Ranking in Google search engine and being best optimized for SEO is today essential for presenting yourself digitally to your potential clients and customers. Small tricks have a large impact and one of them is moving your website from HTTP to HTTPs.
It is already a couple of years ago, to be exact it was in 2014 when Google made the announcement.
Google has announced it will give sites using encryption a higher rank in its search algorithms. Particularly, it singled out HTTPs, which it characterizes as “industry-leading security.”
With the launched the version 68 of its Chrome browser Google started to label HTTP websites as “Not secure”, with further changes to how the browser treats HTTP and HTTPS pages on the horizon.
We arrived in 2019 and it seems not all websites have moved to a secured SSL/HTTPS yet.
More than one-half (51.8 percent) of the one million most visited websites worldwide now actively redirect to HTTPs, the secure version of the HTTP protocol over which data between a device and a website is transmitted.
Usage of Default protocol https for websites, 20 April 2019, W3Techs.com
This diagram shows the historical trend in the percentage of websites using Default protocol HTTPs.
Why does Google do this?
SSL gives the site visitor and bigger security when it comes to his personal information. Marketers are collecting visitors statistics to understand the user journey and react better to their interest. Gaining this information allows marketers to serve visitors with the most relevant experience, they collect personal information like name, email address and other information.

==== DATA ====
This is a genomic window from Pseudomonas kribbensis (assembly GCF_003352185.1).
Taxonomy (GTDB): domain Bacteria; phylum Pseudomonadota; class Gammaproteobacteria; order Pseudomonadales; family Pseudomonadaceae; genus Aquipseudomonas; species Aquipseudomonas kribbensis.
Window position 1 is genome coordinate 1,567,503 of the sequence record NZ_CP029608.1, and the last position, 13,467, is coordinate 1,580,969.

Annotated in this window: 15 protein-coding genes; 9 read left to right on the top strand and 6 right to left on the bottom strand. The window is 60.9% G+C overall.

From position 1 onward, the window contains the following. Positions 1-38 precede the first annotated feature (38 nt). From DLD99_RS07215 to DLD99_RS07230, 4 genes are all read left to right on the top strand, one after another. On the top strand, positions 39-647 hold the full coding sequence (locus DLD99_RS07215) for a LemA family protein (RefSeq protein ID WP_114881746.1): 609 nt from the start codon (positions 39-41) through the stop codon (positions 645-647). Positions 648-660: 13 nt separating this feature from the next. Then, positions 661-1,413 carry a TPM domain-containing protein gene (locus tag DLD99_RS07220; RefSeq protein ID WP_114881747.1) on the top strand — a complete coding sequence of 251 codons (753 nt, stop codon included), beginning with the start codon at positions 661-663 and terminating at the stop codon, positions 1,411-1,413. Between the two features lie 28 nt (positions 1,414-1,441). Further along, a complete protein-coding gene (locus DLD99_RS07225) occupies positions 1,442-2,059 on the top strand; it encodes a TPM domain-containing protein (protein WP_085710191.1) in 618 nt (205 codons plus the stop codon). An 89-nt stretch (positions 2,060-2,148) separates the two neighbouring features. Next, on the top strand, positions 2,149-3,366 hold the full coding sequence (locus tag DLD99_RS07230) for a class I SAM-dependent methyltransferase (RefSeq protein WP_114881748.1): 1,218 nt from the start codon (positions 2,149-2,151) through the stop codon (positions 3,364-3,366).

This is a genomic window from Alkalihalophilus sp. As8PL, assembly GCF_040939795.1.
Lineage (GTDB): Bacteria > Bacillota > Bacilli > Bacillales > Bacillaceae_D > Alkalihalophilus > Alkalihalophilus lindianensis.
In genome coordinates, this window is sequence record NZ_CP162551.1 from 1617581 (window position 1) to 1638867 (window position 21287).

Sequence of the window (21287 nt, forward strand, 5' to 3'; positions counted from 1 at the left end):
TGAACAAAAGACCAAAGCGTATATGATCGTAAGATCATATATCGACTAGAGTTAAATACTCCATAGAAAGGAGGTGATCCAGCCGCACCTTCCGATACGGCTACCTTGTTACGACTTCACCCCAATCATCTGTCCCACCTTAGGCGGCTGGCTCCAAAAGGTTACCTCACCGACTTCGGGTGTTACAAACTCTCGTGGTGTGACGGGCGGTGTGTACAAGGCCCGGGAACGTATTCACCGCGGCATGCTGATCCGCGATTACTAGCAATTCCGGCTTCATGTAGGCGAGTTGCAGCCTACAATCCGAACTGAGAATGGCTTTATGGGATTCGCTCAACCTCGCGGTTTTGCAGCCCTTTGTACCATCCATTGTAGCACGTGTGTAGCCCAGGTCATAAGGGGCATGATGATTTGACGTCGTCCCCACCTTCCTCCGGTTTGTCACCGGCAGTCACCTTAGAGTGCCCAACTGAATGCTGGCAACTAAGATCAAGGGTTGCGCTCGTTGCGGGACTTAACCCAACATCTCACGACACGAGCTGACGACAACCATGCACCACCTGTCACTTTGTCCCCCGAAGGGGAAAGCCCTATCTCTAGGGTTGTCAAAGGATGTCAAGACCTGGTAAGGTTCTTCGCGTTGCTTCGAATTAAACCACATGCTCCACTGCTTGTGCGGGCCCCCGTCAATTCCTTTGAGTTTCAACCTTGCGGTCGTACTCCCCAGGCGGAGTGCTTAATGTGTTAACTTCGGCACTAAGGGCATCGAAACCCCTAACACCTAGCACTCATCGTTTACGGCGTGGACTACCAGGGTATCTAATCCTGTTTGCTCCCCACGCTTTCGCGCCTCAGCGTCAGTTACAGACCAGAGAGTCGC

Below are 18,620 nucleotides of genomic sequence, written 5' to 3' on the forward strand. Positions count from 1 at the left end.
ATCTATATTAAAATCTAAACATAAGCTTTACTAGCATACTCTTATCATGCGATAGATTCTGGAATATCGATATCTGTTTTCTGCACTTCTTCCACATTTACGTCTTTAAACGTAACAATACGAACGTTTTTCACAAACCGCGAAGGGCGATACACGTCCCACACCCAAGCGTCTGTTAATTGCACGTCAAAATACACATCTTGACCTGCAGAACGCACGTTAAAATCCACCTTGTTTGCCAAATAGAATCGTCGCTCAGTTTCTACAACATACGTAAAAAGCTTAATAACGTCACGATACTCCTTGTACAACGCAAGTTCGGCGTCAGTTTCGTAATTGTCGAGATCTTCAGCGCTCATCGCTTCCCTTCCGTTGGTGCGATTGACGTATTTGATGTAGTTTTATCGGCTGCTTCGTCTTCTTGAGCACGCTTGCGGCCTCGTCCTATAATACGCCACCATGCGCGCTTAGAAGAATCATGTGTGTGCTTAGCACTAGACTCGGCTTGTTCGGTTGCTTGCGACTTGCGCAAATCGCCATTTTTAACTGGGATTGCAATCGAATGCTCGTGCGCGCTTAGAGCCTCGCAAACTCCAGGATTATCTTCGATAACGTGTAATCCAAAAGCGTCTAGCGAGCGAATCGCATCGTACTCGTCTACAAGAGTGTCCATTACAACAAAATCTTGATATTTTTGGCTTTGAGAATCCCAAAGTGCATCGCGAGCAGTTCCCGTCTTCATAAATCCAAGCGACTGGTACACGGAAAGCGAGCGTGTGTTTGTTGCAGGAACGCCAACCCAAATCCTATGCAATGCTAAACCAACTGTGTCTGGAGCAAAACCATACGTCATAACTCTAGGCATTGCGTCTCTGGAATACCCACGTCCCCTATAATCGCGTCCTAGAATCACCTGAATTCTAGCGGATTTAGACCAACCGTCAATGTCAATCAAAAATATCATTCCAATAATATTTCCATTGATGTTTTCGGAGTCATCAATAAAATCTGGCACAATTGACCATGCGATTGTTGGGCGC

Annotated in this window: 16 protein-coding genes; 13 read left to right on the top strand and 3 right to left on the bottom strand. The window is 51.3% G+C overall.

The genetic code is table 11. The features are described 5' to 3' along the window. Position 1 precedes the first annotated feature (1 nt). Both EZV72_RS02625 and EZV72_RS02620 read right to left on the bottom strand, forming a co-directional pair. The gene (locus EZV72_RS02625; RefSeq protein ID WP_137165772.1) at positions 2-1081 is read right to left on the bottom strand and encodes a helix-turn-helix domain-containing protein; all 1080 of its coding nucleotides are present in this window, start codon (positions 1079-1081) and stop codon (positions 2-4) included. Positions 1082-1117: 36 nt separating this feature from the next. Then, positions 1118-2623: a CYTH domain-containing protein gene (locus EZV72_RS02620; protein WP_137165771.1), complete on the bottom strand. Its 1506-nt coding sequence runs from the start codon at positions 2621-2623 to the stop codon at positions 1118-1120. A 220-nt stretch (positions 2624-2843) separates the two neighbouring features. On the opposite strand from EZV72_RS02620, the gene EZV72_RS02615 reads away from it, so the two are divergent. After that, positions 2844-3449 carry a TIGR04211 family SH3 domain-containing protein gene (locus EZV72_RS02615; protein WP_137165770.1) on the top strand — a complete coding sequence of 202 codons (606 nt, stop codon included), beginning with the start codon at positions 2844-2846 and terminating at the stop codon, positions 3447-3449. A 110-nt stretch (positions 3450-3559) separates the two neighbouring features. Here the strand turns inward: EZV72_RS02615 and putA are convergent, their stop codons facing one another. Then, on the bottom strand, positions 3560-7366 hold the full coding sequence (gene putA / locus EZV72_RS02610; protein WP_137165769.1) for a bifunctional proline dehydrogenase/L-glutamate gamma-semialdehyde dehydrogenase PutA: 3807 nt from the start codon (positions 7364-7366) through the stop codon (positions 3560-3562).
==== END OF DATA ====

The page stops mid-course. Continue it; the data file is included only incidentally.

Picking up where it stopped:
When the site is protected with a Secure Sockets Layer (SSL) or HTTPs we can assume the data can’t be hijacked. In a lot of cases, you might shop online and share even your credit card details. So if a site is protected with SSL it means to Google and its users (who search for information) that they can safely serve on the site, users can trust Google to serve them secure sites.
The “S” stands for “secure”, which means that all communications passing between a visitor and a web server are encrypted and, as a result, safe from prying eyes while in transmission. On the flip side, it does not automatically mean that the site can be 100-percent trusted, as even a site with HTTPs can be malicious.
Are you already protecting your users on your website with a safe serving experience? Read more in the infographic “HTTP to HTTPs A Visual Guide Keeping SEO in Mind [Infographic]” below which was created by PageTraffic.